Highfield Road, Rock Ferry, Birkenhead, Wirral, Cheshire
A fine late church designed by E. W. Pugin, completed by the Pugin practice, and built for the Missionary Oblates of Mary Immaculate in 1875-7. The church lacks its intended tower and the external appearance is somewhat marred by later strengthening measures, but the quality of the external and internal design, and especially its complex spatial character give it special value. The sculpture and the internal furnishings are also of high quality. The church is complemented by the slightly later presbytery, which is probably also by the Pugin practice, and retains most of its original features.
The development of Tranmere and Rock Ferry was boosted in the mid-nineteenth century when William Laird moved his shipbuilding yards from the Wallasey Pool to the Birkenhead Pool on the edge of the Mersey. A Catholic mission was established at Rock Ferry in 1862. The Missionary Oblates of Mary Immaculate were invited from their centre at Holy Cross, Liverpool, with the first resident priest being the Rev. James Egan. Mass was said for two years in the back of a bakery in St Paul’s Road. A large house was built by E. W. Pugin for missioners, a novitiate for Oblate postulants, and a rest house for priests working in slum parishes. A room on the ground floor became a chapel in place of the premises in St Paul’s Road which in turn became a school.
In 1869 the Holy Family Sisters arrived and the Fathers gave up their residence to them and moved elsewhere. They moved again to the present presbytery in 1884. The Sisters duly took charge of the children of the parish, an infants’ school being opened in 1872. In 1873, it was estimated that the Catholic population of the parish was over 1000, and the ‘large room’ at the convent had become too small for Sunday Mass. Permission was granted by the bishop to build a permanent church, which was commenced in the spring of 1875.
E. W. Pugin designed the church, and the drawings are said to have been made by him, but on 4 June, 1875, he died. The work was therefore completed by his brothers Peter Paul and Cuthbert Pugin at a cost of £7,000. In 1878 the rose window at the east end was unveiled which, together with the high altar, the gate and the tiled floor of the baptistery were all given by a local benefactor James Glover. Other gifts included the baptismal font, the Lady altar, the pulpit, the organ and the Stations of the Cross. In 1932 the altar rails were added, and in 1934 the church was enlarged by the addition of the two side aisles.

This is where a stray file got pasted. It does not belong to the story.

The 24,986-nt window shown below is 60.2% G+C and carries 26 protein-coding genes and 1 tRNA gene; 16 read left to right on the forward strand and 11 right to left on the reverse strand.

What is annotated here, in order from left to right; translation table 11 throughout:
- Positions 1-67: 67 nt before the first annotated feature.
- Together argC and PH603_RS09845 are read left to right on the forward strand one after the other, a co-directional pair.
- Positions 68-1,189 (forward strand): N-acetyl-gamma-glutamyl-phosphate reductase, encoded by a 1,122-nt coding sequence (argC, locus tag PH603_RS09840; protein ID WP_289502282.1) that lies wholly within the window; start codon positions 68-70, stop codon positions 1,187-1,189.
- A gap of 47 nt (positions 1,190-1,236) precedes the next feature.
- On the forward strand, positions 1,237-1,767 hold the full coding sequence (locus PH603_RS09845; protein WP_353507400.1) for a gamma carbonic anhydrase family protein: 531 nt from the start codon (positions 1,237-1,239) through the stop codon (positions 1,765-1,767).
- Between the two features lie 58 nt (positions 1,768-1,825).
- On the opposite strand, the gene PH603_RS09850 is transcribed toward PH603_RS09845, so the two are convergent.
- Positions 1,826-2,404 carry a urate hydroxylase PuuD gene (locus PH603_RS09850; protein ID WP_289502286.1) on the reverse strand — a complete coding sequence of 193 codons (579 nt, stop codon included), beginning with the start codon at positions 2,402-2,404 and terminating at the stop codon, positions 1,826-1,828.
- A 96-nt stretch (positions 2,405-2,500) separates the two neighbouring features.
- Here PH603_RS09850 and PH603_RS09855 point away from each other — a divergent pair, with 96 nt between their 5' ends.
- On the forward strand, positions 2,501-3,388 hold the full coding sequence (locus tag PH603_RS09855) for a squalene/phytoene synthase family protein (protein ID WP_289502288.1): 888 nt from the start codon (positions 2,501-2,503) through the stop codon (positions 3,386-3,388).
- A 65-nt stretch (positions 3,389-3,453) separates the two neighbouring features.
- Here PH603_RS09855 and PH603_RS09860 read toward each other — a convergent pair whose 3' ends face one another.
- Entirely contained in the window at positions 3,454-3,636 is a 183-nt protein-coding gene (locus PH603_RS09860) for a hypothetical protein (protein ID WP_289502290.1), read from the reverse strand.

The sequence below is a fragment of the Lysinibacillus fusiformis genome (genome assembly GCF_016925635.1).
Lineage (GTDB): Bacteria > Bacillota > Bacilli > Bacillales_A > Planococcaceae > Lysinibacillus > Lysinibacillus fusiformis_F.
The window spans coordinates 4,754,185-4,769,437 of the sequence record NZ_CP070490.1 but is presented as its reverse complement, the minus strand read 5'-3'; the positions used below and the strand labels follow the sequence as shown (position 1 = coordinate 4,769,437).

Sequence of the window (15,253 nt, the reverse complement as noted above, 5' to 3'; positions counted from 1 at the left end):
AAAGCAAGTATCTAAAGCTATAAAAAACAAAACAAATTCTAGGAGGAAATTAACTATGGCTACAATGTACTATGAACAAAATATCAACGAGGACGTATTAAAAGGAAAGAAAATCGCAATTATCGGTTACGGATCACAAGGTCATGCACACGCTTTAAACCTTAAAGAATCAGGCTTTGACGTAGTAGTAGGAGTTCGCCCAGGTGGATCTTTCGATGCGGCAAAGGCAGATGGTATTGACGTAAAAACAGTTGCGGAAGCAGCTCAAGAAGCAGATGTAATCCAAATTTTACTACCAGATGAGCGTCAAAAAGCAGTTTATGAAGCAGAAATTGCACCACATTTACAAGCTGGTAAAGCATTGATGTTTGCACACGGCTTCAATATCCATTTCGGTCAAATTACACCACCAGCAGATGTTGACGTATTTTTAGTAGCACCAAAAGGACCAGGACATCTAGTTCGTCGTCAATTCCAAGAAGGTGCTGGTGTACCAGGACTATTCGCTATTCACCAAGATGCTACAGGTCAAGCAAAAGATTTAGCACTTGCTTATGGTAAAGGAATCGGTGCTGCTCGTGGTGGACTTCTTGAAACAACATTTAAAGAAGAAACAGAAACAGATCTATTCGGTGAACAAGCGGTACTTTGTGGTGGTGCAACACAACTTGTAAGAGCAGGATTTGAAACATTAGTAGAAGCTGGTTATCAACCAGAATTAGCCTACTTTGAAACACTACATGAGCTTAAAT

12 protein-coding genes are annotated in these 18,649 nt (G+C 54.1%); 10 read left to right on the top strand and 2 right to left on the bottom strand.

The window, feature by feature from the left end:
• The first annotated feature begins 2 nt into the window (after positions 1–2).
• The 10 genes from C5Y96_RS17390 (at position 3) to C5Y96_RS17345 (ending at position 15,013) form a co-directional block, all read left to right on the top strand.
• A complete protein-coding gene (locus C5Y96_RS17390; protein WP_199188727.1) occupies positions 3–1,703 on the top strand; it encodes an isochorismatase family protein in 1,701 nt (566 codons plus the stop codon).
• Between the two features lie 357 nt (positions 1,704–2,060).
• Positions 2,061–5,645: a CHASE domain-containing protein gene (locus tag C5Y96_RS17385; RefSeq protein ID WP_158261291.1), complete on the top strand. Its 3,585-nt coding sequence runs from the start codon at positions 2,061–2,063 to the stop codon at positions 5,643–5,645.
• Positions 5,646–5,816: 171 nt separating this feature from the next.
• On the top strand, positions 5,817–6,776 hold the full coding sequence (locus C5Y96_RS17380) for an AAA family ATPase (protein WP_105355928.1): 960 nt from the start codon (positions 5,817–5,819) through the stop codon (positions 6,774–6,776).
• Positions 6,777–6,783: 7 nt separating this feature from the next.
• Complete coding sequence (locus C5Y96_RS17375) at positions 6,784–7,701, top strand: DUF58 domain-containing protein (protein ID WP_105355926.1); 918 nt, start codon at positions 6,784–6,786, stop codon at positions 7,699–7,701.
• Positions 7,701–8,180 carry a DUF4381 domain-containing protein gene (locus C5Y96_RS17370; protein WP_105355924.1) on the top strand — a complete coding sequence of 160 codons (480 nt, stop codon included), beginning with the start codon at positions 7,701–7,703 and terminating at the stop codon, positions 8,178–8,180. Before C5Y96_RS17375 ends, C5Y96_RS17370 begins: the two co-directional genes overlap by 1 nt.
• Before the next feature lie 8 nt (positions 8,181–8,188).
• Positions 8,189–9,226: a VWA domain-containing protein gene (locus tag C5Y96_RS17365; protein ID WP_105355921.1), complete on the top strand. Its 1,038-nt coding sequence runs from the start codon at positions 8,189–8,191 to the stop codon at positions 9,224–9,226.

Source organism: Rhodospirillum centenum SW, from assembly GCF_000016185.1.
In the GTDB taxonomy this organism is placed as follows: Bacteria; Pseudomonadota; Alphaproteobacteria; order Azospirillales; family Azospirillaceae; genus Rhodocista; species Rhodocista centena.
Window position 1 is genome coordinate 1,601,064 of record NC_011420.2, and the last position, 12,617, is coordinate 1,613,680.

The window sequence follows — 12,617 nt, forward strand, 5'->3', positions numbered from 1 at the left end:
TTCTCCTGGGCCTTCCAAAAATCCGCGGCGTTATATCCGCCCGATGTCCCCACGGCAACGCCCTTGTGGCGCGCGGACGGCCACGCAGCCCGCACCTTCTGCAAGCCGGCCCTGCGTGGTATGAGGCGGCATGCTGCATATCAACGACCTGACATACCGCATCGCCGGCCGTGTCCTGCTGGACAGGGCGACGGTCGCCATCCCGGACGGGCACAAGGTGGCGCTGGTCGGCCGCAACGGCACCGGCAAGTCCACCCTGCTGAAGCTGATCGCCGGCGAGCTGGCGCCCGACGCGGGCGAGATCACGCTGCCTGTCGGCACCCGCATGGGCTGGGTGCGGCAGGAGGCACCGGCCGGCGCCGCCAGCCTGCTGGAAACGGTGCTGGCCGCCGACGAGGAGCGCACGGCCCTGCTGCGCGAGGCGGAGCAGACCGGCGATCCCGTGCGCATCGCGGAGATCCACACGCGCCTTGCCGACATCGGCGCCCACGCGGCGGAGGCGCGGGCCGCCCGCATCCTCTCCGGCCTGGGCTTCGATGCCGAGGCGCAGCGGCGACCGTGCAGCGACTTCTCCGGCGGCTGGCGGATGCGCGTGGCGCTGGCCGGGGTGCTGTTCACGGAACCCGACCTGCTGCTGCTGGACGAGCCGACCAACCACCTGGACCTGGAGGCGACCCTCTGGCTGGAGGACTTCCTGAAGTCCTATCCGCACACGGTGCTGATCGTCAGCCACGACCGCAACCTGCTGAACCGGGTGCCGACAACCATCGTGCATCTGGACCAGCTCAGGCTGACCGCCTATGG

In 1935, outward movement of the gable end walls of both transepts, which had been taking place for some while, was found to be accelerating. The fault was a lack of lateral restraint of the roof, which was exerting pressure on the outer walls and on the marble piers that support the transept arcades. The remedial action duly undertaken consisted of installing steel tie beams internally, spanning between the arcades and the gable wall, encased in plaster with Gothic mouldings; and reinforced concrete buttresses externally which bisect the rose windows.
The Lourdes Memorial Hall was built in 1910, and has subsequently been extended three times. In 1970s it became the St Anne’s Parish Social Centre. In the 1970s too, the nineteenth century convent buildings, including E. W. Pugin’s original house, were taken down and replaced by the present Convent of the Holy Family
The Oblates left in 2009, since when the parish has been served by secular clergy of Shrewsbury Diocese.